When you have a series like God of War, one that built its name on massive scale, fluid pacing and an extremely refined combat system, it’s tough to figure out where exactly it can go from there, especially since it has already become a fully formed trilogy with all loose ends seemingly tied up. What exactly could another game in the franchise add or expand upon when it comes to the already solid framework?
Well, how about the pale-skinned brutish antihero himself, Kratos? That’s what Santa Monica had in mind when crafting God of War: Ascension, a prequel that aims to explore the character of Kratos and delve into his psychology and motivations during the most important and tragic time of his origin. Did they pull it off and make a game that truly ascends, or are you better off stripping down to your boxers, painting yourself red and white, and running around town screaming to get your GoW fix? We’re about to find out.
Ascension takes place earlier than any entry in the series thus far, only six months after Kratos had accidentally murdered his family and well before he became an actual deity by defeating his master, Ares. However, it’s likely you’d only know that if you were explicitly told beforehand, because for all intents and purposes, Kratos is the exact same angry person here as he was in any of the previous titles. He still scowls, he still yells his lines frequently, he still totally pulls off a loincloth, and he’s still just as capable of performing dangerous swings and jumps as well as laying the beat down on mythological creatures.
The story kicks off with a bang as Kratos escapes from a prison, where he had previously been held by three Furies who uphold his bond with Ares. Sadly, the plot instantly becomes background noise until about an hour in, where the game flashes back to a few weeks prior. Only then do we get the slightest hint to back up the proceedings, and from there it quickly becomes incredibly clear that Ascension’s tale is a missed opportunity, one that is brutally underdeveloped and fails to deliver on Santa Monica’s promise of expanding upon Kratos in any noteworthy way.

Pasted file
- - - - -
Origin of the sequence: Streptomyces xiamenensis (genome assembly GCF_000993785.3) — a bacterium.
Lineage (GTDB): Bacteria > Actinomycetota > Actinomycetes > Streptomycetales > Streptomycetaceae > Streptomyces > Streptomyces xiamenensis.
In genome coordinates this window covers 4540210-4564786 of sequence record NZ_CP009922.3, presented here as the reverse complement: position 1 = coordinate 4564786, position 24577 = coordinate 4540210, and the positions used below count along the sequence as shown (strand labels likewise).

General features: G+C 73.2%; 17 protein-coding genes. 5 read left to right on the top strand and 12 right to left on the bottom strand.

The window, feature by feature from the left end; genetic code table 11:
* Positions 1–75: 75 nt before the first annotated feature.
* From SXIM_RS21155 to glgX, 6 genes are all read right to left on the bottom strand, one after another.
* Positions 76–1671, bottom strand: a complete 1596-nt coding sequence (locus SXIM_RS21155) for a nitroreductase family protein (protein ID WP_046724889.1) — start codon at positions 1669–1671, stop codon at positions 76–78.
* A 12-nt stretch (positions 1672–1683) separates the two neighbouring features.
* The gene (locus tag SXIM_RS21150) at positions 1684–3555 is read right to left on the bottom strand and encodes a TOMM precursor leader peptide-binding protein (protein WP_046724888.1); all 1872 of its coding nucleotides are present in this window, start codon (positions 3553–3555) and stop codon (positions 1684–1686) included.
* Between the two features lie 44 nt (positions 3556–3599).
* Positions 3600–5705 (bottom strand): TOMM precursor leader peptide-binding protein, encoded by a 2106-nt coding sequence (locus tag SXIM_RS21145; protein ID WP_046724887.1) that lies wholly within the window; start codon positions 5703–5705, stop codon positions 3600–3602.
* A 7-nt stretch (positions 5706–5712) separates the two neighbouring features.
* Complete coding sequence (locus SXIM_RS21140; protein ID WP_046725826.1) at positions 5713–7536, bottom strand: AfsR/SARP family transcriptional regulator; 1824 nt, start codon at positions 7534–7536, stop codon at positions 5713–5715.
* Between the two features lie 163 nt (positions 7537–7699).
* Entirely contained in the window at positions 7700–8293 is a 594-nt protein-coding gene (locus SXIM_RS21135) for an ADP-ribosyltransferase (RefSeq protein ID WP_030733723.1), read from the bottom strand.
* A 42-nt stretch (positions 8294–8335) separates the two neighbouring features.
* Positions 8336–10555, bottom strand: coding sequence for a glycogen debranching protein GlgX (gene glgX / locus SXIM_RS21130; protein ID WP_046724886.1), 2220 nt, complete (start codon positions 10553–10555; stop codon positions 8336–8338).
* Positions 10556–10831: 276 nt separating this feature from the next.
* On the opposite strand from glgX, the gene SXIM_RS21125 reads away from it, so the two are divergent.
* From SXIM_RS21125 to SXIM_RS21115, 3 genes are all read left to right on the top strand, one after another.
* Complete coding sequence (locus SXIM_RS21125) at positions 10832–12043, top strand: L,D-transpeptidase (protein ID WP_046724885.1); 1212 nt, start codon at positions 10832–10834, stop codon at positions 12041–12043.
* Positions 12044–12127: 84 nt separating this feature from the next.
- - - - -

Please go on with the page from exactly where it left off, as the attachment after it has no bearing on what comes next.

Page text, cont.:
By game’s end, you’ll learn next to nothing about him other than the fact that he likes his wife and kid. As you’re continually whisked to new locations that feel shoehorned in for the sake of set pieces, it’s hard to feel that the tale is in any way emotional or significant. The only story details you get tend to be from infrequent cutscenes that often serve as exposition dumps, while the characters are throwaway and the dialogue melodramatic. Honestly, the live-action Super Bowl trailer for Ascension gave more insight into Kratos than the entirety of this game does. As a result, the whole affair feels utterly pointless and lacks the narrative hook that prior titles had.
Thanks to the use of flashbacks and poorly explained context for situations, it also feels more than a little muddled and confusing, so I can’t even give it points for clarity. Why exactly is Kratos going to the Temple of Delphi and visiting a statue of Apollo? Beats me! I’m sure I’d find out if I jump onto the God of War wiki, but when I have to do that, it’s pretty clear the writers haven’t done the greatest job at making an intelligible plot. I will at least say that the text logs are refreshingly brief and occasionally interesting.
I’m happy to report that the combat, arguably the main focus of the series ever since the first game, holds up much better, if only because it’s been more or less copy/pasted from previous games. Once again, Kratos can dish out light and heavy attacks with his chained blades in a satisfying, impactful way that makes button-mashing more fun than it has any right to be. Emphasis is placed on dodge-rolling and blocking, and enemies are aggressive enough to make skirmishes genuinely challenging. Chests containing health and magic orbs are handed out at just the right times, and red orbs can once again be collected from slain foes to upgrade your arsenal.
That’s not to say there aren’t a scant few addition to gameplay, even though they don’t change the experience in any significant way. Grabbing is now assigned to a trigger and can be done from slightly farther than before, though it’s functionally the same. Kratos now has elemental variations for his blades that allow him to attain different types of orbs from enemies, though it’s largely impractical to switch between them in the heat of combat. There are now some sections where Kratos slides down slopes dodging debris, though they’re brief and infrequent. Finally, a few finishers let Kratos dodge and deal blows in a manner similar to Punchout, though they too are not very prominent, and most of the time you’ll dispatch foes with standard quicktime events.